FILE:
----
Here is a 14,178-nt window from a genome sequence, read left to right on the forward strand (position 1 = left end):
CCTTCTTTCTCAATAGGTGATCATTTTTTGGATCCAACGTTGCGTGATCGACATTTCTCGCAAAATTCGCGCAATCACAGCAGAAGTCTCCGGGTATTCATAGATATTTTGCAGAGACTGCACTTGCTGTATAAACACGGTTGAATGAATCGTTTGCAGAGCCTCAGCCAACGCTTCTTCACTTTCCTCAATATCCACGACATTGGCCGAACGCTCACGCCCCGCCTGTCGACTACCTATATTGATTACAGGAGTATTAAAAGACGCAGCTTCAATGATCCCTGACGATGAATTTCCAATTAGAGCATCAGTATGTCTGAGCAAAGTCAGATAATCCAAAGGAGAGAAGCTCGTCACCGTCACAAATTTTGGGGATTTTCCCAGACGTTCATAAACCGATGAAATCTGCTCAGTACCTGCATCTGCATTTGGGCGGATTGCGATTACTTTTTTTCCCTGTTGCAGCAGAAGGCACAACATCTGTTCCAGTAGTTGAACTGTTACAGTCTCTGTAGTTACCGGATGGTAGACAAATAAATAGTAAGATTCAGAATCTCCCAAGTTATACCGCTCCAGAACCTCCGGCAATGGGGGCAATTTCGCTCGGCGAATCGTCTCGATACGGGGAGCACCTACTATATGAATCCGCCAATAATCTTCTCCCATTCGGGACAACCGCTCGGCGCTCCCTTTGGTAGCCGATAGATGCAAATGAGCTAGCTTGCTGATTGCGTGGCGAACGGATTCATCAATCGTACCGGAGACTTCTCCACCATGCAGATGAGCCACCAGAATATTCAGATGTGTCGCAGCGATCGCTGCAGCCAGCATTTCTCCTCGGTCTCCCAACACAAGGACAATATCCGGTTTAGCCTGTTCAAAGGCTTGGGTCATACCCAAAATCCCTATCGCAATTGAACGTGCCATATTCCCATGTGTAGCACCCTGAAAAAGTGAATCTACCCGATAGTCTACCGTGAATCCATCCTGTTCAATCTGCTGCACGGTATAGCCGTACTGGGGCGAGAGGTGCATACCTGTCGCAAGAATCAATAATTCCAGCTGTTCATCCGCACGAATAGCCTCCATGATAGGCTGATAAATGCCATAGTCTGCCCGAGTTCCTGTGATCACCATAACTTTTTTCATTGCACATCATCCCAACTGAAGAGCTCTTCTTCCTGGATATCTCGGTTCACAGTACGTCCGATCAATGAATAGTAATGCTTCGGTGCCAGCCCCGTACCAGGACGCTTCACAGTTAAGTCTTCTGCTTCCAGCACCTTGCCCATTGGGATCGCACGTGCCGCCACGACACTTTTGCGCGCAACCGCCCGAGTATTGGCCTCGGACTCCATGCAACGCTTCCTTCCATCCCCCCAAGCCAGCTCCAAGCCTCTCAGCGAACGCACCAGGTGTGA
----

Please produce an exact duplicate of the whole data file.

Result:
Here is a 14,178-nt window from a genome sequence, read left to right on the forward strand (position 1 = left end):
CCTTCTTTCTCAATAGGTGATCATTTTTTGGATCCAACGTTGCGTGATCGACATTTCTCGCAAAATTCGCGCAATCACAGCAGAAGTCTCCGGGTATTCATAGATATTTTGCAGAGACTGCACTTGCTGTATAAACACGGTTGAATGAATCGTTTGCAGAGCCTCAGCCAACGCTTCTTCACTTTCCTCAATATCCACGACATTGGCCGAACGCTCACGCCCCGCCTGTCGACTACCTATATTGATTACAGGAGTATTAAAAGACGCAGCTTCAATGATCCCTGACGATGAATTTCCAATTAGAGCATCAGTATGTCTGAGCAAAGTCAGATAATCCAAAGGAGAGAAGCTCGTCACCGTCACAAATTTTGGGGATTTTCCCAGACGTTCATAAACCGATGAAATCTGCTCAGTACCTGCATCTGCATTTGGGCGGATTGCGATTACTTTTTTTCCCTGTTGCAGCAGAAGGCACAACATCTGTTCCAGTAGTTGAACTGTTACAGTCTCTGTAGTTACCGGATGGTAGACAAATAAATAGTAAGATTCAGAATCTCCCAAGTTATACCGCTCCAGAACCTCCGGCAATGGGGGCAATTTCGCTCGGCGAATCGTCTCGATACGGGGAGCACCTACTATATGAATCCGCCAATAATCTTCTCCCATTCGGGACAACCGCTCGGCGCTCCCTTTGGTAGCCGATAGATGCAAATGAGCTAGCTTGCTGATTGCGTGGCGAACGGATTCATCAATCGTACCGGAGACTTCTCCACCATGCAGATGAGCCACCAGAATATTCAGATGTGTCGCAGCGATCGCTGCAGCCAGCATTTCTCCTCGGTCTCCCAACACAAGGACAATATCCGGTTTAGCCTGTTCAAAGGCTTGGGTCATACCCAAAATCCCTATCGCAATTGAACGTGCCATATTCCCATGTGTAGCACCCTGAAAAAGTGAATCTACCCGATAGTCTACCGTGAATCCATCCTGTTCAATCTGCTGCACGGTATAGCCGTACTGGGGCGAGAGGTGCATACCTGTCGCAAGAATCAATAATTCCAGCTGTTCATCCGCACGAATAGCCTCCATGATAGGCTGATAAATGCCATAGTCTGCCCGAGTTCCTGTGATCACCATAACTTTTTTCATTGCACATCATCCCAACTGAAGAGCTCTTCTTCCTGGATATCTCGGTTCACAGTACGTCCGATCAATGAATAGTAATGCTTCGGTGCCAGCCCCGTACCAGGACGCTTCACAGTTAAGTCTTCTGCTTCCAGCACCTTGCCCATTGGGATCGCACGTGCCGCCACGACACTTTTGCGCGCAACCGCCCGAGTATTGGCCTCGGACTCCATGCAACGCTTCCTTCCATCCCCCCAAGCCAGCTCCAAGCCTCTCAGCGAACGCACCAGGTGTGA